Idrija’s Commitment to Heritage Innovation

Idrija is a small town in western Slovenia and is famous for its important mercury mining heritage, which can be dated back to AD 1490. At one point, the area was home to one of the largest mercury mines in the world, gaining the town a place on the UNESCO World Heritage List. In 2012 the Idrija 2020 Association was established with the aim to “transform heritage from a thing of the past to a matter of the future”.

As we reported earlier in the year, the organisation quickly established itself as a leader in youth engagement and progressive ideas, with programmes ranging from HeritageLab – a business incubator - to podcasts and workshops looking topics such as the role of Netflix in promoting cultural heritage. This forward-looking approach has not gone unnoticed, with the European Commission awarding it international recognition through the European Social Innovation 2018 competition.

Announcing HeritageHack

Boosted by the European Heritage Days Stories grant, a hackathon – HeritageHack - was announced in early 2020, as an event to create new and different solutions to the business challenges of running the town’s cultural heritage sites. A three-day event was planned, with judges looking for ideas which combined both innovation in telling heritage stories with financial sustainability.

HeritageHack was open to anyone with an interest in the future of heritage, so participants from all across the country had registered by March, when safety concerns around COVID-19 meant that an in-person event wasn’t possible. Organisers quickly took the decision to move the hackathon online, initially planning meetings through Zoom, and later hosting the main event using online events platform Hopin. Digital platforms also allowed participants to virtually meet a week before the event to form groups, research Idrija’s cultural sites and discuss ideas. And to ensure group members could bond and form connections with each other and the area, a remote social event with live music was planned on the first evening, and organisers also posted everyone some local delicacies to enjoy!

Challenges and Ideas

Idrija Hackathon - European Heritage Days Stories
The ID20 offices during HeritageHack – credit, Jan Sedej

On the first day, Matevž Straus, the President of the Idrija 2020 Association, kicked the event off with an introductory speech from the Inzaghi shaft engine room at ID20’s offices. A round table discussion followed on the topic ‘how and where to look for opportunities in cultural heritage’, hosted by ID20 and Smart Optometry, with speakers from the worlds of tourism, business and heritage, debating potential new avenues and approaches as yet untapped by the cultural heritage sector.

Split into 15 groups, the 45 participants were then presented with two opportunities focussing on the digitization of museums and galleries and the virtual implementation of festivals, specifically chosen to address the challenges of the current circumstances. Groups could choose between:

  • Spaces: merging visitor experience with new sources of income for the Idrija Mercury Mine and Smelter or the Idrija City Museum at Gewerkenegg Castle.
  • Events: reimaging the finances and audiences for heritage events, such as the Idrija Lace Festival, Laufaria carnival or the food-based Idrija Žlikrof Festival, to meet new limited in-person contact requirements.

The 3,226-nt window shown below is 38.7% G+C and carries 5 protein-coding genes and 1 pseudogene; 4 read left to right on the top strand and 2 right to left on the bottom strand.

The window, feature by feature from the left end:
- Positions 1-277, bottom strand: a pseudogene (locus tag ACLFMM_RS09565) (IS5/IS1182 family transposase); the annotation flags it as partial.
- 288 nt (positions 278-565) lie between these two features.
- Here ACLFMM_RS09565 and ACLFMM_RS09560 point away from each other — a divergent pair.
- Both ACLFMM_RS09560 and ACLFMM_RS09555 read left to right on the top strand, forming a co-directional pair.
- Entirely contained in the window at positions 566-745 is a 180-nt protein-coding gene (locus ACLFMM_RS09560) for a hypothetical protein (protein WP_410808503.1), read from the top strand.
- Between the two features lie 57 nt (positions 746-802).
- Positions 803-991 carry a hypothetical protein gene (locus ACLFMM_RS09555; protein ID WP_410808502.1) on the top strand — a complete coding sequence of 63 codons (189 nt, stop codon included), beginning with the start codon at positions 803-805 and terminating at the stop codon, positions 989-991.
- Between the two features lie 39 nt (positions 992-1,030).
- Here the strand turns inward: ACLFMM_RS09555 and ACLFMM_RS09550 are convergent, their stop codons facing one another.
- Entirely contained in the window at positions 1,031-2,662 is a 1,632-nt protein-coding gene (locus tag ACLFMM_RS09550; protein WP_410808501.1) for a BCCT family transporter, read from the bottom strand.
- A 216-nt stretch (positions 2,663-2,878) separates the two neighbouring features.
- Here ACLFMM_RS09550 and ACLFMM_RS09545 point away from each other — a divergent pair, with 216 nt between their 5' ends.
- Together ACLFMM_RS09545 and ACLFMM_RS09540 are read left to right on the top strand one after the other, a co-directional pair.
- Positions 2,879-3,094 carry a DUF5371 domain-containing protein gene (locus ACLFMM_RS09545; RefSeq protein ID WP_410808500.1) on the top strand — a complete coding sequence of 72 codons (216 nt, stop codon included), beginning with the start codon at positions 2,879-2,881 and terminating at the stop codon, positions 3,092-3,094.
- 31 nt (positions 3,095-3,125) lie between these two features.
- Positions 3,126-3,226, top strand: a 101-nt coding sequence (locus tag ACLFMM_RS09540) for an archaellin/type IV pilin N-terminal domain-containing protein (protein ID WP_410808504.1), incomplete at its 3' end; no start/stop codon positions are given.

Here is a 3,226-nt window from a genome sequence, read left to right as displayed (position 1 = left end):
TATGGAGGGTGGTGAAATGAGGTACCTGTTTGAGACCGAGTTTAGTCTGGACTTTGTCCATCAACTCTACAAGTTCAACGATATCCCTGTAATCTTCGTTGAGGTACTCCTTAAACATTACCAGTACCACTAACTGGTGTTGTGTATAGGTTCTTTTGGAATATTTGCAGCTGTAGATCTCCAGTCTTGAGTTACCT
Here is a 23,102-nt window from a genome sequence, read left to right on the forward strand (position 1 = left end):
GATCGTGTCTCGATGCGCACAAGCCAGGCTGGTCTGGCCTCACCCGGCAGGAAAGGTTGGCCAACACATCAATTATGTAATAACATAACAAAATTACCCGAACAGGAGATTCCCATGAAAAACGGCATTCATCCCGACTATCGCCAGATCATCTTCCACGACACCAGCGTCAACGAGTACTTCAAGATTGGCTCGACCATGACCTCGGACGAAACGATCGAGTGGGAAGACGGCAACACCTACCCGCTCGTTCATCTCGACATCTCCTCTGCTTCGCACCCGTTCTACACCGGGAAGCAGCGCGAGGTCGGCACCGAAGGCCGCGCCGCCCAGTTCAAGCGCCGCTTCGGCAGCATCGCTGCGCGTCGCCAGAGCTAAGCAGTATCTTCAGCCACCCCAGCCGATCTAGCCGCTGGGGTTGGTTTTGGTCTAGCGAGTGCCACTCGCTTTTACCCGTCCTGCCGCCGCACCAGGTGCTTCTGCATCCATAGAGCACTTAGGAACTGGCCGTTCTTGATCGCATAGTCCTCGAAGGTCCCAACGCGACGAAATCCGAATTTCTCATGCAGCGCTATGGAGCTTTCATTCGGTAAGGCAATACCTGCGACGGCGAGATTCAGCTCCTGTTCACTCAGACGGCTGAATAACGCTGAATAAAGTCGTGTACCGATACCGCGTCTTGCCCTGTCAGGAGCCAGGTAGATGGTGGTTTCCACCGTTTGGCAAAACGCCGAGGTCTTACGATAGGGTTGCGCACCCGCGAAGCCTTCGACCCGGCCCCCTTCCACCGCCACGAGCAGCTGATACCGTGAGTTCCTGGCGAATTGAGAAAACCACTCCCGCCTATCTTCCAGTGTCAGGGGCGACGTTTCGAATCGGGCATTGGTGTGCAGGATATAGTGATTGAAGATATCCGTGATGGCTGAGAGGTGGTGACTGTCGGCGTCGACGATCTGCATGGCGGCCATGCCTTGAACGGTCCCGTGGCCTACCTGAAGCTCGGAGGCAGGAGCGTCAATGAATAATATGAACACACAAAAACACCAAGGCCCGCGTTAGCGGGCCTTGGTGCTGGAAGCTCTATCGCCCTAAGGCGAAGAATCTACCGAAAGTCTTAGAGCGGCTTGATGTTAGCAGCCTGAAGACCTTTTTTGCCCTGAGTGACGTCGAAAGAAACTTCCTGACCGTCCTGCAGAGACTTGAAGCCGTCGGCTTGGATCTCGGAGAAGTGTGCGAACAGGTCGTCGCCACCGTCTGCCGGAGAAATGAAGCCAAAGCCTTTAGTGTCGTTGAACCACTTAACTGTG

Competitors were encouraged to think creatively and find new solutions, with mentors from ID20 and the Ljubljana Technology Park on hand to provide guidance on both heritage interpretation and entrepreneurial aspects of the challenges.

And the Winners Were…

On the final day every group had three minutes to present their ideas to a panel of expert judges, each assessing a key criteria of the plans, with spectators able to tune in online to hear the live results!

Žan Menart from Smart Optometry was looking for business viability and at the financial aspects of the plans; Boštjan Jerman, a consultant for Slovenia at the United Nations Information Service in Vienna, considered social innovation; while Nataša Gorenc, who coordinates the country’s European Heritage Days programme at the Institute for the Protection of Cultural Heritage of Slovenia, was looking for how the solutions protected and presented cultural heritage.

Awarded €1000, the winning idea - A Special Castle: Full of Secrets and a World of Adventure – was designed to revitalize the courtyard of Gewerkenegg Castle, and used experiential activities to connect visitors with the mining tradition of the city. As well as being an imaginative way to present the area’s cultural heritage, the judges were also particularly impressed with the businesses sustainability of the idea and that it was adapted to meet the needs of vulnerable groups. €500 and second place went to the idea to conserve endangered mining houses, with judges noting the feasibility of a gradual approach to completing the project. Third place, and an honourable mention, was awarded to an interactive experience where visitors could see what mining life was like for themselves.

The ideas generated at HeritageHack combined visitor experiences of the area’s local cultural heritage with a focus on ensuring long-term financial sustainability. These plans, together with ID20’s goal of “taking heritage a step further”, mean that Idrija’s heritage sites and events can continue to develop and look forward to welcoming more visitors in the future.